Genome-wide identification and characterization of various gene families help to uncover their putative roles in plant growth/development and stress tolerance [12,13,14,15]. For instance, Kilwake et al. [12] identified 16 members of S-adenosyl-L-methionine synthetase (SAMS) gene family in upland cotton, named GhSAMS. Different bioinformatics tools were used to characterize their properties, and structures and predict their putative functions. Gene expression analysis showed that the GhSAMS2 gene was highly induced by salinity and drought stress. The ghSAMS2 gene was knockdown using the virus-induced gene silencing method, and the resultant knock-down plants demonstrated sensitivity to both salinity and drought stresses. The knock-down plants revealed GhSAMS2 was involved in cotton’s growth and physiological performances. These discoveries deliver perceptions into SAMS gene structure, classification, and roles in abiotic stress responses in upland cotton [12]. Maize (Zea mays L.) is a major cash crop grown globally; however, its growth and yield are impacted by numerous stresses. To get insight into the mechanisms of stress responses by maize, Haider et al. [13] performed a comprehensive genome-wide analysis. They identified 25 Heat shock transcription factors (HSFs) in the maize (ZmHSFs) genome. A diverse set of in silico tools were used to characterize the ZmHSFs, including chromosomal location, gene structure, phylogenetic analysis, motif analysis, localization, protein–protein interaction, and gene ontology. RNA-seq-based expression analysis showed that different ZmHSFs are highly expressed in various organs (seed, vegetative, and reproductive development) and upregulated against other abiotic stresses such as temperature, salinity, UV, and drought. This study offers novel visions for functional dissection of the ZmHSFs in maize and will benefit breeding programs [13].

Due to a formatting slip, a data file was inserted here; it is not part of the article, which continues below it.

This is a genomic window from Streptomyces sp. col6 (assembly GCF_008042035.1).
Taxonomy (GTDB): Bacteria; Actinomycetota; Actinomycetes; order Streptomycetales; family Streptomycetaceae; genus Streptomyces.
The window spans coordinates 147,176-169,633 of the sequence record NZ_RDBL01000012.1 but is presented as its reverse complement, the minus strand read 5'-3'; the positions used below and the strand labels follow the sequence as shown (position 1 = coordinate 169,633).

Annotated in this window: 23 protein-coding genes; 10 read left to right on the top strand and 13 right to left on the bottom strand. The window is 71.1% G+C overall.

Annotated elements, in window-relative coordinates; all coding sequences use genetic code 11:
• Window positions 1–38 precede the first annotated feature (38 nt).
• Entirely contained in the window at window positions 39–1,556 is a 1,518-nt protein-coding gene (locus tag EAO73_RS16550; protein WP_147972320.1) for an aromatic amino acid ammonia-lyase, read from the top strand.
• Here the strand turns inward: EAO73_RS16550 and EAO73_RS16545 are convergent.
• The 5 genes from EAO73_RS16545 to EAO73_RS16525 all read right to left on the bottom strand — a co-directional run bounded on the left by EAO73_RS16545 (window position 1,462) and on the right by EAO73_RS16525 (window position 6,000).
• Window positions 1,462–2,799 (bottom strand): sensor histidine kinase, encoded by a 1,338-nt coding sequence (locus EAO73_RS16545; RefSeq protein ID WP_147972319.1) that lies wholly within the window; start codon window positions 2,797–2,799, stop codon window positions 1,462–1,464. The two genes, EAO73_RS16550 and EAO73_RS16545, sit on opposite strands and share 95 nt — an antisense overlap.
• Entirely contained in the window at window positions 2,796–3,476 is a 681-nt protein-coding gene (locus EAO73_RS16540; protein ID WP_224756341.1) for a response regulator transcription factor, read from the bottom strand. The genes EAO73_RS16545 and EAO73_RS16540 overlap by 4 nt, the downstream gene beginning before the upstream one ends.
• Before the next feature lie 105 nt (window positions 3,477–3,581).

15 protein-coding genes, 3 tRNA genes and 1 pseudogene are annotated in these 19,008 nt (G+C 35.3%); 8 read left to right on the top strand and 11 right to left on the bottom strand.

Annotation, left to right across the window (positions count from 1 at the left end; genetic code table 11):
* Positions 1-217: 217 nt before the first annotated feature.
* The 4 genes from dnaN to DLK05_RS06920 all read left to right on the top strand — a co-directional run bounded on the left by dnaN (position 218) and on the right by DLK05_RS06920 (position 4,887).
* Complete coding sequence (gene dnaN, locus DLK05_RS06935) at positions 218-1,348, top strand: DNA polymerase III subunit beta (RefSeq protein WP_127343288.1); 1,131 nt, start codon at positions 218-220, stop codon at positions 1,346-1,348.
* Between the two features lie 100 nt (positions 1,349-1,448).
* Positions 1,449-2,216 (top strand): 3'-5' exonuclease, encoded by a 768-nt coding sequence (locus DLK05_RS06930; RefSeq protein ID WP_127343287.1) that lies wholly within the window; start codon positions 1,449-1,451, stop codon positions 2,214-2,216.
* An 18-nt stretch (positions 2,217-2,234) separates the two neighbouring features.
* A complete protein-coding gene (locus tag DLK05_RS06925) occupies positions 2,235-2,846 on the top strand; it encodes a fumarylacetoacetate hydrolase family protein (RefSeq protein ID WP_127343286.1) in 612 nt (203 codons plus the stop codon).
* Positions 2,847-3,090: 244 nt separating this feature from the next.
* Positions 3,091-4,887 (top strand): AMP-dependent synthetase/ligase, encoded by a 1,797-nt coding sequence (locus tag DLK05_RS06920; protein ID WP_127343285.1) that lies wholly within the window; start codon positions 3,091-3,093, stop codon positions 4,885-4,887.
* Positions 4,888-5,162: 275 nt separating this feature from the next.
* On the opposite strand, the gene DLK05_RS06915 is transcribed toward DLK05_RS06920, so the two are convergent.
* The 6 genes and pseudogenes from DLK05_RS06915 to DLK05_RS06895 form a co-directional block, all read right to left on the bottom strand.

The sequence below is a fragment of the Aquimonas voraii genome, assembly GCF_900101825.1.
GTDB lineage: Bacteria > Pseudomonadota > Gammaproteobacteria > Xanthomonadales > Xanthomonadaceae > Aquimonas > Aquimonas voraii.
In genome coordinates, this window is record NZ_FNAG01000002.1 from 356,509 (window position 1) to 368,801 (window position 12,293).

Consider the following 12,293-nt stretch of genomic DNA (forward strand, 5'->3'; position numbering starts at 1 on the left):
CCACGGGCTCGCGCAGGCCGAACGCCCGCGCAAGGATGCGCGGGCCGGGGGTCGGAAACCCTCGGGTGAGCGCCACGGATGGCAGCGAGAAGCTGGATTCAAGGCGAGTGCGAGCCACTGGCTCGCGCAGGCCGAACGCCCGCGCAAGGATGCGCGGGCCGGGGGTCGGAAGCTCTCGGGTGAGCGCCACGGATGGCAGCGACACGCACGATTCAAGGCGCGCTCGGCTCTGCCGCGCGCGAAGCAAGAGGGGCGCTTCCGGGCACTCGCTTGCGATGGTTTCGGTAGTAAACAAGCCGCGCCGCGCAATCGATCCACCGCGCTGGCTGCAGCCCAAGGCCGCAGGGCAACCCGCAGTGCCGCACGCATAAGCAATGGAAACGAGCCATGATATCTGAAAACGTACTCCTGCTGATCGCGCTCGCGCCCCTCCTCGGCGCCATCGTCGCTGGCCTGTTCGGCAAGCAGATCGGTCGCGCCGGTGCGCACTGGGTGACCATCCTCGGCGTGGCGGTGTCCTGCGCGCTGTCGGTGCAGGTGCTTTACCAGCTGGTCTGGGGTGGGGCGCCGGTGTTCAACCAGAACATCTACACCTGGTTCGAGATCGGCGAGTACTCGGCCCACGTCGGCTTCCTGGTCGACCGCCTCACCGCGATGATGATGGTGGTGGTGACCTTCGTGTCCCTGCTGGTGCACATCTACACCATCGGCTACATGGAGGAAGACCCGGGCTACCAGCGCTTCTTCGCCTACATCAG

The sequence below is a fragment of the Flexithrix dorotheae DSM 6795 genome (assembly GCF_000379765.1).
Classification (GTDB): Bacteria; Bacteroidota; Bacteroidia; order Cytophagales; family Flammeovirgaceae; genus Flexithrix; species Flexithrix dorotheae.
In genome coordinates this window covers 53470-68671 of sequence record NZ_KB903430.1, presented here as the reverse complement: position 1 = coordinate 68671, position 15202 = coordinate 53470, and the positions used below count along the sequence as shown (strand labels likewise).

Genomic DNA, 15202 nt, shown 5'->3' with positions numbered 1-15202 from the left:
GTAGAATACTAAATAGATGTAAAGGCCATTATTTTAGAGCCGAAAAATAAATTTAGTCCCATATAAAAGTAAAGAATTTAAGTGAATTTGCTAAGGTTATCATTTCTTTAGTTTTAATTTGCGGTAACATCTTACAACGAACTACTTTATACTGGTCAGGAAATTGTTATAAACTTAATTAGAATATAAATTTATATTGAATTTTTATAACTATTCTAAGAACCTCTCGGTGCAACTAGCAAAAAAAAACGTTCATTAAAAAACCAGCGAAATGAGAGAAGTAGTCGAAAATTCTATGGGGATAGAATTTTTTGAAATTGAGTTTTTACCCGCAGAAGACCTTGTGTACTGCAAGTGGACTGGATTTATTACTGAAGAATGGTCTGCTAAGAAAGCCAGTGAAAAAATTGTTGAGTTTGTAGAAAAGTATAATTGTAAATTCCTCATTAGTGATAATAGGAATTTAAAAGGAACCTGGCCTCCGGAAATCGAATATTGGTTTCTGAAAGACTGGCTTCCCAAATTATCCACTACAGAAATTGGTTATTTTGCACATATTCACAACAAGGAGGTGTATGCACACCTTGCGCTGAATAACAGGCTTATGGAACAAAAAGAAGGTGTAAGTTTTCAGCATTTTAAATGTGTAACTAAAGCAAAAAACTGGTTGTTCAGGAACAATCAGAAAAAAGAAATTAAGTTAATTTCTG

Wheat (Triticum aestivum L.) is an essential supplier of starch, protein, and minerals in the diet of >35% of the world’s population [16,17]. To stabilize wheat production under different conditions, it is crucial to predict novel genes associated with growth and stress tolerance. Altaf et al. [14] identified 40 TUBBY genes (TaTLPs), and Rasool et al. [15] identified 37 phenylalanine ammonia-lyase genes (TaPALs) in the wheat genome. Both studies have used different in silico tools to comprehensively characterize their physio-biochemical properties, gene structures, cis-elements, duplication types, etc. qRT-PCR-based expression analysis of TaTLPs confirmed that most of the genes were upregulated in response to various hormones, and temperature stress, indicating their vital roles in wheat improvement under extreme temperature [14]. On the other hand, TaPAL genes showed higher expression in roots of drought tolerant than in those of drought-sensitive varieties. RNA-seq-based expression analysis showed that all TaPAL genes were highly expressed in shoots and roots under abiotic stress conditions [15]. These studies lay the grounds for functional studies of TaPAL and TaTLPs genes to uncover their roles in wheat growth/development and stress tolerance.